In a new
study published by the American Journal of Preventive Medicine, UMass Medical
School behavioural psychologist and weight loss expert Sherry Pagoto, PhD, and
colleagues find that mobile apps to help people lose weight are lacking when it
comes to strategies for changing behaviours.
do include evidence-based behavioural strategies, but only a narrow
range," said Dr Pagoto, associate professor of medicine at UMass Medical
School. "Strategies that often were missing are ones that help patients
with adherence and motivation."
study "Evidence-based strategies in weight-loss mobile apps",
published online, Pagoto and colleagues rated 30 of the most popular
mobile weight-loss apps on the market for inclusion of 20 evidence-based behavioural
strategies. Most of the apps evaluated include few or no behavioural
weight-loss strategies – 28 out of 30 included only 25% of the strategies or
less. Even the top two apps include only 65% of the 20 strategies.
weight-loss strategies that are evidence-based – meaning they have been
scientifically researched and found to be effective – include stimulus willpower
control, problem solving, stress reduction and relapse prevention. The 20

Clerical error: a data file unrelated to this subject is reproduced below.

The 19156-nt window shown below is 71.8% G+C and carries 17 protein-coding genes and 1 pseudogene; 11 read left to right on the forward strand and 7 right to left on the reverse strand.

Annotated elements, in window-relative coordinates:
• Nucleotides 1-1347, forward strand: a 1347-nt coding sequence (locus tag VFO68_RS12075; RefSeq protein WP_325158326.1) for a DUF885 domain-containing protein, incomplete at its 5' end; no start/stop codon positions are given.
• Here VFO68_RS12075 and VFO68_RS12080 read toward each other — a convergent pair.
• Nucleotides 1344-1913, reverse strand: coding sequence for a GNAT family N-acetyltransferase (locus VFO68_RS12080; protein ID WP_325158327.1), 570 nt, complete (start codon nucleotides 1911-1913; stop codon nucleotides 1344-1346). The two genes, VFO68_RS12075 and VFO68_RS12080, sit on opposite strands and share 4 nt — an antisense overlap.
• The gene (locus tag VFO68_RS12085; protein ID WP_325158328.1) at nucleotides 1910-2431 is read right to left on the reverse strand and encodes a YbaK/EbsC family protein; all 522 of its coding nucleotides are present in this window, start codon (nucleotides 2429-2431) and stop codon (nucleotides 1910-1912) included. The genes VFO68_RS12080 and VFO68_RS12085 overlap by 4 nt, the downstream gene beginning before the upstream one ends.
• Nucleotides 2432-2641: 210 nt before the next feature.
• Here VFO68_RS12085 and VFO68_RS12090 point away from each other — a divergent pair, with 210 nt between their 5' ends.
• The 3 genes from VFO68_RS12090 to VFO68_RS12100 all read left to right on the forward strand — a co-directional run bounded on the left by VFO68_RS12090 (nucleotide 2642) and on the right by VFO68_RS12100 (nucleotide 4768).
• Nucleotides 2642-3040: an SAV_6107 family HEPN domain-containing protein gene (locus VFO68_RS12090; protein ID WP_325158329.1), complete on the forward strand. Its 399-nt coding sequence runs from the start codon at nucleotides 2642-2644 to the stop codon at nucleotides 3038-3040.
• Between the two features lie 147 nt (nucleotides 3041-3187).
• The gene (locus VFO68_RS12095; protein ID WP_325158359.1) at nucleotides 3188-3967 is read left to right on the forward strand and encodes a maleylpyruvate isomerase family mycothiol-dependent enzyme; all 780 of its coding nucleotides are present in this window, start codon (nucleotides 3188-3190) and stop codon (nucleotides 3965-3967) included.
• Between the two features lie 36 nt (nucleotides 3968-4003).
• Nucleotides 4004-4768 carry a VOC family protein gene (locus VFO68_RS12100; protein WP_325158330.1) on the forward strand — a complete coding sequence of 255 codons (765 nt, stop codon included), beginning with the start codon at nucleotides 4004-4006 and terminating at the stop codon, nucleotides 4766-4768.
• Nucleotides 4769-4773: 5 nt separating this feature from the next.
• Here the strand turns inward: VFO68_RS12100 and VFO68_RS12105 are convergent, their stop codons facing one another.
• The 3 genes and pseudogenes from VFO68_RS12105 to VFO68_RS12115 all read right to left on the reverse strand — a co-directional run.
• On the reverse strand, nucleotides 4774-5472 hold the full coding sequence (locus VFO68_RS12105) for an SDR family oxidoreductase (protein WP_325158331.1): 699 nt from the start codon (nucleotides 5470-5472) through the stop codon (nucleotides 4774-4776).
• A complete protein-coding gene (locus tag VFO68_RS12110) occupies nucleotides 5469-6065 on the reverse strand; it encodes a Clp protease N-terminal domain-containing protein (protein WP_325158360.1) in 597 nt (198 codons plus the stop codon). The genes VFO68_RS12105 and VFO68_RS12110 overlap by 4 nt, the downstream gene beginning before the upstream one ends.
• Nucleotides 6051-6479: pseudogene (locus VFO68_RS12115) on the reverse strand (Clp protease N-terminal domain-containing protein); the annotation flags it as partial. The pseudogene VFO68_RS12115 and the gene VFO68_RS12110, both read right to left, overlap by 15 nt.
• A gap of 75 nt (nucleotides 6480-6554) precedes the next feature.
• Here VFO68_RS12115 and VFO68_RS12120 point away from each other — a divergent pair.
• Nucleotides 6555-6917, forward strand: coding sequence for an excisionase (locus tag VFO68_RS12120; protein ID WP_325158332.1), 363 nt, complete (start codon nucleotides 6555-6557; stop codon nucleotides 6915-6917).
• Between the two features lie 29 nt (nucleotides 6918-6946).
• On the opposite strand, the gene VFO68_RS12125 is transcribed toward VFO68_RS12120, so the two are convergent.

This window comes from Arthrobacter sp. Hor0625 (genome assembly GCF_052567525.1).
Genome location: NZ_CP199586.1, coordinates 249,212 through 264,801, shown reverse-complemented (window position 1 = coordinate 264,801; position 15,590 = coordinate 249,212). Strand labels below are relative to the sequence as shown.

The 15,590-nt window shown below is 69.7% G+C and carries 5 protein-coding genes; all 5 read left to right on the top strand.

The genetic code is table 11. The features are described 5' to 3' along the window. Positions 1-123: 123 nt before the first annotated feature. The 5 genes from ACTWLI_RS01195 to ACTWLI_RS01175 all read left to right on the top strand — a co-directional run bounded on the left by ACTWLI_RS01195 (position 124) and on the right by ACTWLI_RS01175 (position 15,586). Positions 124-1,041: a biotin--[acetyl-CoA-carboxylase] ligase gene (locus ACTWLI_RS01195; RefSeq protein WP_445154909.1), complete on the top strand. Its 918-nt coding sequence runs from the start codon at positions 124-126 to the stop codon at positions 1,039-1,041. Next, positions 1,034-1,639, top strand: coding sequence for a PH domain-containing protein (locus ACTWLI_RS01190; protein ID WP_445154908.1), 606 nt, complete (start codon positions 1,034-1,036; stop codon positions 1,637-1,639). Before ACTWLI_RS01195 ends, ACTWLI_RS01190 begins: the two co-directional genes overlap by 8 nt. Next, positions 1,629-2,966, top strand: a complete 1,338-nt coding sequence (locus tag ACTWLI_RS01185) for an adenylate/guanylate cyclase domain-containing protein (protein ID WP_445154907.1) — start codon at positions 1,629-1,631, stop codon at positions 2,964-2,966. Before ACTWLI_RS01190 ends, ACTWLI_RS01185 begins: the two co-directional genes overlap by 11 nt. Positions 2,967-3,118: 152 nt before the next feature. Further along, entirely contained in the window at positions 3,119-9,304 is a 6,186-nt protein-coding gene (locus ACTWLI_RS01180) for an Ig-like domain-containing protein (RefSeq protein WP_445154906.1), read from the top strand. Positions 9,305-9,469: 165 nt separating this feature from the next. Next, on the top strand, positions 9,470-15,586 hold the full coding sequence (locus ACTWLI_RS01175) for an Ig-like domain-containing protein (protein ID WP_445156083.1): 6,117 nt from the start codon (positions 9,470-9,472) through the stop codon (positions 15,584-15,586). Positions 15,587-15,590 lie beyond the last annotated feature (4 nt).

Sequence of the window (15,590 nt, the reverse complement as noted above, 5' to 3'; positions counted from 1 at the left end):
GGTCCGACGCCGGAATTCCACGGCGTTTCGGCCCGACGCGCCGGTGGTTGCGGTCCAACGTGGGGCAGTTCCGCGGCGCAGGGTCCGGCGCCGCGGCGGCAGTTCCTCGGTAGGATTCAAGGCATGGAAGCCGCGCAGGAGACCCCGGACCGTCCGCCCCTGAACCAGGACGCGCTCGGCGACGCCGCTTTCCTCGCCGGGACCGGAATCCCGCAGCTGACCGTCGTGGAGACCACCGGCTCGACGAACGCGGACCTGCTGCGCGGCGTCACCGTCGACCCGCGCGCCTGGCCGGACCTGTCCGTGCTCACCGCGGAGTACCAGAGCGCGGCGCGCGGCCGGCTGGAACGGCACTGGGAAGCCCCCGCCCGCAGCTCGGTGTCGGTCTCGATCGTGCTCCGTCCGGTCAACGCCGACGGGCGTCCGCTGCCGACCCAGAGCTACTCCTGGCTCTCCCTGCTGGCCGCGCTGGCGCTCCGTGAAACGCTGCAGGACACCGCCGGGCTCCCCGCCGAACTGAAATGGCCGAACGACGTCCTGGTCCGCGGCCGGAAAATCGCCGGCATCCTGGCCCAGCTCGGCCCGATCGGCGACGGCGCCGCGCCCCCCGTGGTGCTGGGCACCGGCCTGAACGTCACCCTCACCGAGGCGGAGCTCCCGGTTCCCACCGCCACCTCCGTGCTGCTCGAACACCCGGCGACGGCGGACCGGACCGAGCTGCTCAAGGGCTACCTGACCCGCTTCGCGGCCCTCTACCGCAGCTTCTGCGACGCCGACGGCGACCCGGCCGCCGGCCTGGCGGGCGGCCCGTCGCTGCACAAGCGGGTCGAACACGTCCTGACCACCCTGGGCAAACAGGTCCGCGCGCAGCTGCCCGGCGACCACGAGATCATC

strategies that the study rated are those in the Centre for Disease Control's
evidence-based Diabetes Prevention Plan, designed to help participants make
modest behaviour changes in order to lose 5% to 7% of their body weight.
Pagoto's team was also interested in determining whether apps incorporate
technology features to enhance behavioural strategies. "On the bright
side, in terms of how apps are using technology, they're doing some really
interesting things," Pagoto noted.
include barcode scanners that can be used in a supermarket to instantly get
products' nutritional information; social networks where users can encourage
and support each other; email and text reminders; and calendars for scheduling
exercise and tracking food intake.
researchers' final question was "Do you get what you pay for?"
answer is no," said Pagoto. "Free apps were just as likely as paid
apps to include evidence-based strategies. That's the good news for the
The two top-rated
apps, according to the study, are MyNetDiary PRO ($3.99,) and MyNetDiary
we're hoping the next generation of apps can do better is in incorporating some
of those strategies that help the user who might not be so good about entering
their diet every day and staying on track with their goals," Pagoto